Q: I am considering running for a seat on my HOA board. We are a community of about 80 homes. I am concerned about my indemnity as a board member. I tried to find a clause in my bylaws, but I can’t seem to locate wording that speaks directly to that. Our HOA property manager directed me to Chapter 47F of the North Carolina General Statutes (the NC Planned Community Act), but I still don’t see any language that would prevent a lawsuit from being directed toward me personally for action I take as a director of the HOA. Can you shed some light on this?
When board members find themselves faced with a conflict of interest, it can derail an entire association – that’s why it’s so important for board members to nip these types of problems in the bud before trouble begins.
According to court documents, the 700 S. Brentwood Condo Association is suing Shaw Credit Investments and Shaun Hayes, its director/registered agent, for breach of contract concerning a settlement the two made in November.
Authors: Community Associations Network National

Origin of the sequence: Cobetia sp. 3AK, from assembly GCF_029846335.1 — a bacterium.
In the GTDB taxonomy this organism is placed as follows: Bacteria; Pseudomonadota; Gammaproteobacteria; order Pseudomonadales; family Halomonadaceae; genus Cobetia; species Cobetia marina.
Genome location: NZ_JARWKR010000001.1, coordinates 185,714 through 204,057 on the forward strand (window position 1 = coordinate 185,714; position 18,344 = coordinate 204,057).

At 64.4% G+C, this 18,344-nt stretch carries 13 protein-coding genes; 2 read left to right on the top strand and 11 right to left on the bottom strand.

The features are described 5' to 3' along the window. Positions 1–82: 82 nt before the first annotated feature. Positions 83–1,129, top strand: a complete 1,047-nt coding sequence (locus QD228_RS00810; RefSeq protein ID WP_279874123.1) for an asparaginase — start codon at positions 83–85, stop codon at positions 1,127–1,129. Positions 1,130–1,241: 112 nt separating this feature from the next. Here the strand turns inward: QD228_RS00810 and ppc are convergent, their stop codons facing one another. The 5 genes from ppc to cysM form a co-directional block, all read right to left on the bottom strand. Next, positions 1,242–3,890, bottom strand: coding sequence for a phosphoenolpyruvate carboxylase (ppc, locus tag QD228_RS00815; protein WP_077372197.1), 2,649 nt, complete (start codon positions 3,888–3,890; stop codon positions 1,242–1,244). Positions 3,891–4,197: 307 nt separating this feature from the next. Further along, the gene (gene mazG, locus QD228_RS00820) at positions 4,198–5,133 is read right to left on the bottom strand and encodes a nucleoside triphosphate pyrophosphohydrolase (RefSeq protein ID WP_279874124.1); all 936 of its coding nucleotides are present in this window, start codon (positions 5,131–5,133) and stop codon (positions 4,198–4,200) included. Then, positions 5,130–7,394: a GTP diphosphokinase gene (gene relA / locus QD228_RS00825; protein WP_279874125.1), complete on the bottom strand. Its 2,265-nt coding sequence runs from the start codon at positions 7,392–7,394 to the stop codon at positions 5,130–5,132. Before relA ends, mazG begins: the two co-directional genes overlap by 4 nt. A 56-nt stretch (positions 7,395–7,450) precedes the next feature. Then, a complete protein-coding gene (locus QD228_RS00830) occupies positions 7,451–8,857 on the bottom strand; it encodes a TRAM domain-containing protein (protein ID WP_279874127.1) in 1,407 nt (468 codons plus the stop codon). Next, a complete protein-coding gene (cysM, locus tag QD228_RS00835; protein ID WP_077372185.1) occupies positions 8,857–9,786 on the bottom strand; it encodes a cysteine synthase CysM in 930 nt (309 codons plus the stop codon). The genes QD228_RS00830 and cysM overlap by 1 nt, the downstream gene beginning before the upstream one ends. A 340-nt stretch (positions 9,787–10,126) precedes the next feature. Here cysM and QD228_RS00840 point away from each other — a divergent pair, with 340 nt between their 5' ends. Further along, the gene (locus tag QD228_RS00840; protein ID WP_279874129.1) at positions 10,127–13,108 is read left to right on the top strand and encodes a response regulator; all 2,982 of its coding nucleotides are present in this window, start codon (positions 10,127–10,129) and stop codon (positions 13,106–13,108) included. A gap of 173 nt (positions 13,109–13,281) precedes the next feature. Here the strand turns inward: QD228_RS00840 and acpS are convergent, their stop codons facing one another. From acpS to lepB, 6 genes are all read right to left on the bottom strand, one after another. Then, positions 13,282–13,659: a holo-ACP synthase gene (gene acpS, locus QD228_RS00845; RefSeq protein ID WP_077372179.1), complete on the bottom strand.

Why do directors have a fiduciary duty?
A fiduciary duty arises out of a relationship in which one person or entity is entrusted to control the decisions or interests of another. For example, the common estate planning device of an inter vivos trust sometimes provides for a lending institution to be the trustee and to control the funds within the trust. In such a relationship, the lending institution would be a fiduciary and have fiduciary duties to the beneficiaries of the trust. Similarly, the board of directors of a homeowners’ association exercises control over the affairs of its membership, and based on this special relationship, the directors of the association owe a fiduciary duty to its members. Most jurisdictions have either enacted statutes or have specific case law on point which provides that directors of non-profit corporations are fiduciaries.